To pay or not to pay ransom: A tale of two hospitals

At least five hospitals reported ransowmare attacks in the past two months. For two of those hospitals, many of the basics of the incidents were the same — they both declared an internal state of emergency after malware locked them out of their systems. However, the resolutions at the hospitals were vastly different.

The first, and most public, incident happened at Hollywood Presbyterian Medical Center in Los Angeles, where in early February hackers shutdown the hospital network and locked physicians out of the EHR. The second occurred at Methodist Hospital in Henderson, Ky., in March, where a ransomware virus limited the use of the hospitals web-based services.  

While Hollywood Presbyterian paid a $17,000 ransom, Methodist Hospital didn't spend a dime.

The latter scenario, in which organizations do not pay anything, is actually more common, according to Mac McMillan, co-founder and CEO of healthcare security and privacy consulting firm CynergisTek. "Many of our hospitals do actually detect the ransomware when it comes in," Mr. McMillan says. "A lot are able to detect it . stop it and then physically remove it from their environment and rebuild those systems…to get back up and running."

That appears to be the case at Methodist Hospital. A hospital statement indicates the information systems department immediately shut down the hospital's electronic data system to prevent the virus from spreading and activated a back up system while the main system was down. Now, the hospital is restructuring its network. No payment needed. (Methodist Hospital did not disclose how much ransom was demanded).

This is the path to resolution Mr. McMillan says the security world prefers because when organizations pay the ransom, it encourages other bad actors to launch their own ransomware campaigns. It's an opportunistic industry.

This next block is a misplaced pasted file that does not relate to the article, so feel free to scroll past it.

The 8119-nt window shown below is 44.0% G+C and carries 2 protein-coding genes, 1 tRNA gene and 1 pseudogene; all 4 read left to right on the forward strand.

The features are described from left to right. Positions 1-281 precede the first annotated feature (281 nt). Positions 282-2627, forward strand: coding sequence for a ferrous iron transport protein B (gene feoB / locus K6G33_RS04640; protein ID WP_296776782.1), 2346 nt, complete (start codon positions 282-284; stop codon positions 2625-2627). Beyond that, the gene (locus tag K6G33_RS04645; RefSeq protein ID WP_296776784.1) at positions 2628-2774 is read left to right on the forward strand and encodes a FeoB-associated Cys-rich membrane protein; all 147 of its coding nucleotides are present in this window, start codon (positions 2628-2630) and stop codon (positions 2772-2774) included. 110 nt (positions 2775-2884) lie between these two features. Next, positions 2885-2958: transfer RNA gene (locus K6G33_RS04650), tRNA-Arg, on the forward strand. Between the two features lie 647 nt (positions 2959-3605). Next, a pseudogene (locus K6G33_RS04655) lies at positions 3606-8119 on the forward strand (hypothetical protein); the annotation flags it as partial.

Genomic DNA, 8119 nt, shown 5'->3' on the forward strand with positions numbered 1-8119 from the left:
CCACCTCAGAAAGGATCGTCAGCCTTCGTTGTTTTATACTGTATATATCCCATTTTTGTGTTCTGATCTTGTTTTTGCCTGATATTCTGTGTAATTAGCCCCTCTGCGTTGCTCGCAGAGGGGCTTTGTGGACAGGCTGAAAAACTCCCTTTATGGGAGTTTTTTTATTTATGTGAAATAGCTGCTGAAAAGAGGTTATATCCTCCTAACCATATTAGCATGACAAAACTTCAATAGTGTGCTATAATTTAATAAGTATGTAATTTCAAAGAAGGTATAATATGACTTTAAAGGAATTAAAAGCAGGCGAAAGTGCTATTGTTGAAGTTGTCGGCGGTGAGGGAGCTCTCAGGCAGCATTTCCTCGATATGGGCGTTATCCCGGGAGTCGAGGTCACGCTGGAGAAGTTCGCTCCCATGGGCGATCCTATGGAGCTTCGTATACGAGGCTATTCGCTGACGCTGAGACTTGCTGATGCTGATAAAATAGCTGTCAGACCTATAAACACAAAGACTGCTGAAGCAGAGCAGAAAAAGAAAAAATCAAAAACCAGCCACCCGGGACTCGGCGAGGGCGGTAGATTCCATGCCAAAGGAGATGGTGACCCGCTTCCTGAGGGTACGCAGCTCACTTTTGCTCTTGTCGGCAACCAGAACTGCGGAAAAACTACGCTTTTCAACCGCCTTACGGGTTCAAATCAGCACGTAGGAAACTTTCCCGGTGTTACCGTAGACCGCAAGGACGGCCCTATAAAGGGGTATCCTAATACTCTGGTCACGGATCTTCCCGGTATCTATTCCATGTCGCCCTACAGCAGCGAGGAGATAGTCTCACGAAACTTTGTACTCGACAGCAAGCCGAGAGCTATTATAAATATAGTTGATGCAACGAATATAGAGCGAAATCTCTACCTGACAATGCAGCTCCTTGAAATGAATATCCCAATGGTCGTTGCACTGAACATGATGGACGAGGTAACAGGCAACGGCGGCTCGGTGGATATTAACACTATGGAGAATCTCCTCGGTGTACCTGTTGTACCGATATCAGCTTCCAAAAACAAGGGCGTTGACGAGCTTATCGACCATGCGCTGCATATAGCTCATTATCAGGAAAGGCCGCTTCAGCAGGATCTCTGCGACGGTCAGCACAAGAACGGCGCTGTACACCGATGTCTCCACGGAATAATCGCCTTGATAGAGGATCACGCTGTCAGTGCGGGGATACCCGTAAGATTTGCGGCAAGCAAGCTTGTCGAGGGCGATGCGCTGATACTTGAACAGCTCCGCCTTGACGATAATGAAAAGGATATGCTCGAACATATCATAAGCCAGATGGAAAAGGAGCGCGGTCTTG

However, Mr. McMillan acknowledges it's an easier-said-than-done situation because security professionals aren't the ones directly dealing with the event or its fallout. "If you put yourself in these organizations' positions, you're facing a downtime that is costing the business millions of dollars. You're facing a situation where you're confronted with a public event," he says. "It's unfair armchair quarterbacking to say perhaps he didn't make the right decision. At the end of the day, he may have made the only decision that makes sense."

Allen Stefanek, president and CEO of Hollywood Presbyterian, said in a statement the hospital decided to pay the ransom because it was "the quickest and most efficient way to restore our systems and administrative functions…and obtain the decryption key. In the best interest of restoring normal operations, we did this."

Aside from Mr. Stefanek's released statement, Hollywood Presbyterian has remained mum about the circumstances surrounding the cyberattack. However, Dave Kennedy, CEO and founder of information security firm TrustedSec, told CBS News the hospital likely paid the ransom because their backup system may not be strong enough to recover the data. "If they decided to pay the ransom, it probably means that they didn't have very good backups, they weren't able to recover the data, and that the data would have been lost if they didn't pay the ransom," he said.

A growing threat
These two high-profile cases are just the tip of the ransomware iceberg in healthcare, Mr. McMillan says, adding that the number of attempts is growing exponentially. One hospital client told Mr. McMillan that a month ago, they tallied approximately 3,000 suspected ransomware events in their filters a day. Now, that number has multiplied 10-fold to 30,000 a day.

Again, the majority of such attacks are caught before they can take down a hospital's network. But, the increasing number of threats remains a concern for hospitals and health systems and is likely spurred by the public success of other bad actors, like those involved with Hollywood Presbyterian, have relative success.